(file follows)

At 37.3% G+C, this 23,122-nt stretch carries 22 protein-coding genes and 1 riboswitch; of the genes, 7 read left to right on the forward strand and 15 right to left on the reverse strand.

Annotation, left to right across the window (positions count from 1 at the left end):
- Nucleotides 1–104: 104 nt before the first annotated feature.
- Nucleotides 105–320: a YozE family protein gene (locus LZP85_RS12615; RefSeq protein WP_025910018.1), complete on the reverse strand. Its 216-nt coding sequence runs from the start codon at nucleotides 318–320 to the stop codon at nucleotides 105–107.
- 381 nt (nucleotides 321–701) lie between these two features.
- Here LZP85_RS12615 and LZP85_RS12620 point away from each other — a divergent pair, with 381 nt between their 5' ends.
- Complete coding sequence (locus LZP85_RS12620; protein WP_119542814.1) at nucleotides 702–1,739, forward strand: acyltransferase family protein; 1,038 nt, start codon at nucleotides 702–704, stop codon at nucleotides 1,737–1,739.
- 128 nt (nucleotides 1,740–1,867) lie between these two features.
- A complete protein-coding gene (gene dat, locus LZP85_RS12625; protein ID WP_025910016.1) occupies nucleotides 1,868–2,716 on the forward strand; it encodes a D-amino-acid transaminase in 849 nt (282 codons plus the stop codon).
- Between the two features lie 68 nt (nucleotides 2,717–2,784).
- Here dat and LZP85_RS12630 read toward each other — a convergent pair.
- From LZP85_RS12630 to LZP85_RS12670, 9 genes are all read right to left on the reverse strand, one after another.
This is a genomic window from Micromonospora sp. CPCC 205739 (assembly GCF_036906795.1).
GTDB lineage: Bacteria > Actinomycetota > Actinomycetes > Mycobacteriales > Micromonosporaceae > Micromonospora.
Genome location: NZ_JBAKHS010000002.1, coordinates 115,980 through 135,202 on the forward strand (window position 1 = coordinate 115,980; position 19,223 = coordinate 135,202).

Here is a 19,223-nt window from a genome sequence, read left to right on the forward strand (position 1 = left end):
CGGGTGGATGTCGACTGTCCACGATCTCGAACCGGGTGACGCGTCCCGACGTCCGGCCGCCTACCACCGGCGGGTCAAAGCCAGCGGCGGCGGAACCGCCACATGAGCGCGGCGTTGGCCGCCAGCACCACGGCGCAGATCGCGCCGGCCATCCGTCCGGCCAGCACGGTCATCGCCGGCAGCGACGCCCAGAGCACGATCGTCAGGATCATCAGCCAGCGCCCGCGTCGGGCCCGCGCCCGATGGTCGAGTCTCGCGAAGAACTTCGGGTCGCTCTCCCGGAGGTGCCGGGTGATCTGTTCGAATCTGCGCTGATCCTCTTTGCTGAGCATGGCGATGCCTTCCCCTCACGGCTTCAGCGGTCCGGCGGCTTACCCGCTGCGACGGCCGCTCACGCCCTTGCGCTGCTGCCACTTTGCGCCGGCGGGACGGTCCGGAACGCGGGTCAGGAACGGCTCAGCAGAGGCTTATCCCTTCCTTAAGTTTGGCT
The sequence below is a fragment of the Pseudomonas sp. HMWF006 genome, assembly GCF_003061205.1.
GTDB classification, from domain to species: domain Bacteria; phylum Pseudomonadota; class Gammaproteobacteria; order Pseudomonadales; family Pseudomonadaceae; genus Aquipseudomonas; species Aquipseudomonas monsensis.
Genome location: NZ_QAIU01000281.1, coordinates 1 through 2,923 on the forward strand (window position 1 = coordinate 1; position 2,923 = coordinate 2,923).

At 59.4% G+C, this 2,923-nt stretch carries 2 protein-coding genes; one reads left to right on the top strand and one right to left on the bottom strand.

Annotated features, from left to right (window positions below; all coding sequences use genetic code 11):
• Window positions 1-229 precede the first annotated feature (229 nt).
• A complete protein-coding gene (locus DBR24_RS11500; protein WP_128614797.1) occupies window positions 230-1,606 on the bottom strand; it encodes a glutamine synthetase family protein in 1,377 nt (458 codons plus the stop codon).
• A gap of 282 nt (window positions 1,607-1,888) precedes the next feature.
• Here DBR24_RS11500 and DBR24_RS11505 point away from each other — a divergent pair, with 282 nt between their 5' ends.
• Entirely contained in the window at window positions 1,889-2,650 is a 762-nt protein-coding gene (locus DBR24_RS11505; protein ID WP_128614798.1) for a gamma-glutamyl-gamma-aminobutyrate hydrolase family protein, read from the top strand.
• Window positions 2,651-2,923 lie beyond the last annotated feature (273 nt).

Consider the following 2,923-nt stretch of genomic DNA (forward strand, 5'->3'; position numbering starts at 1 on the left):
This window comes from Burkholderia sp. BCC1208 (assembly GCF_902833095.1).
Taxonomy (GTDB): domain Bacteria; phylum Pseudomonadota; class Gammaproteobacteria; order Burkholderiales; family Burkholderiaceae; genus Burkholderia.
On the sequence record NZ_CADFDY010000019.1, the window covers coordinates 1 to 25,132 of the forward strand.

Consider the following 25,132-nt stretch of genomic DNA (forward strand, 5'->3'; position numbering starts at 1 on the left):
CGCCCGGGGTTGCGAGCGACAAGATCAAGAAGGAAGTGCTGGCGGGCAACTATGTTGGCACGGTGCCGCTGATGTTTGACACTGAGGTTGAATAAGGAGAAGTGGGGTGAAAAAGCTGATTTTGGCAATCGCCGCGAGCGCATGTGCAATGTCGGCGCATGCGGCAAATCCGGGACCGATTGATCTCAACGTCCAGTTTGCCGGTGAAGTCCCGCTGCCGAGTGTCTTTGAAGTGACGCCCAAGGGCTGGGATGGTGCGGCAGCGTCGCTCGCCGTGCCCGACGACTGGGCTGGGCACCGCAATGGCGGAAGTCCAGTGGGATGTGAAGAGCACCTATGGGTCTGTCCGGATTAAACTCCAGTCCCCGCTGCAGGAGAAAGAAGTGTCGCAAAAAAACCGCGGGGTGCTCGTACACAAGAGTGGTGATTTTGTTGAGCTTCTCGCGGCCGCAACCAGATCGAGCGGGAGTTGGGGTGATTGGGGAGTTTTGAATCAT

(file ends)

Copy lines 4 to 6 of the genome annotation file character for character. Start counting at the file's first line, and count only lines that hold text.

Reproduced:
- Nucleotides 105–320: a YozE family protein gene (locus LZP85_RS12615; RefSeq protein WP_025910018.1), complete on the reverse strand. Its 216-nt coding sequence runs from the start codon at nucleotides 318–320 to the stop codon at nucleotides 105–107.
- 381 nt (nucleotides 321–701) lie between these two features.
- Here LZP85_RS12615 and LZP85_RS12620 point away from each other — a divergent pair, with 381 nt between their 5' ends.